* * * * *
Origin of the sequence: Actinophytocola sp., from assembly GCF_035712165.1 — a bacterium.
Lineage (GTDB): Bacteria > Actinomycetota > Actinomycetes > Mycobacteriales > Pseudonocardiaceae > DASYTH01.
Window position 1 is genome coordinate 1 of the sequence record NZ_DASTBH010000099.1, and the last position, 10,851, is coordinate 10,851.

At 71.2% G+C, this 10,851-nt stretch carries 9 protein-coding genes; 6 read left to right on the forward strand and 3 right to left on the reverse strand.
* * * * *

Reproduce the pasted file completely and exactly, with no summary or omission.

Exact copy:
Origin of the sequence: Actinophytocola sp., from assembly GCF_035712165.1 — a bacterium.
Lineage (GTDB): Bacteria > Actinomycetota > Actinomycetes > Mycobacteriales > Pseudonocardiaceae > DASYTH01.
Window position 1 is genome coordinate 1 of the sequence record NZ_DASTBH010000099.1, and the last position, 10,851, is coordinate 10,851.

At 71.2% G+C, this 10,851-nt stretch carries 9 protein-coding genes; 6 read left to right on the forward strand and 3 right to left on the reverse strand.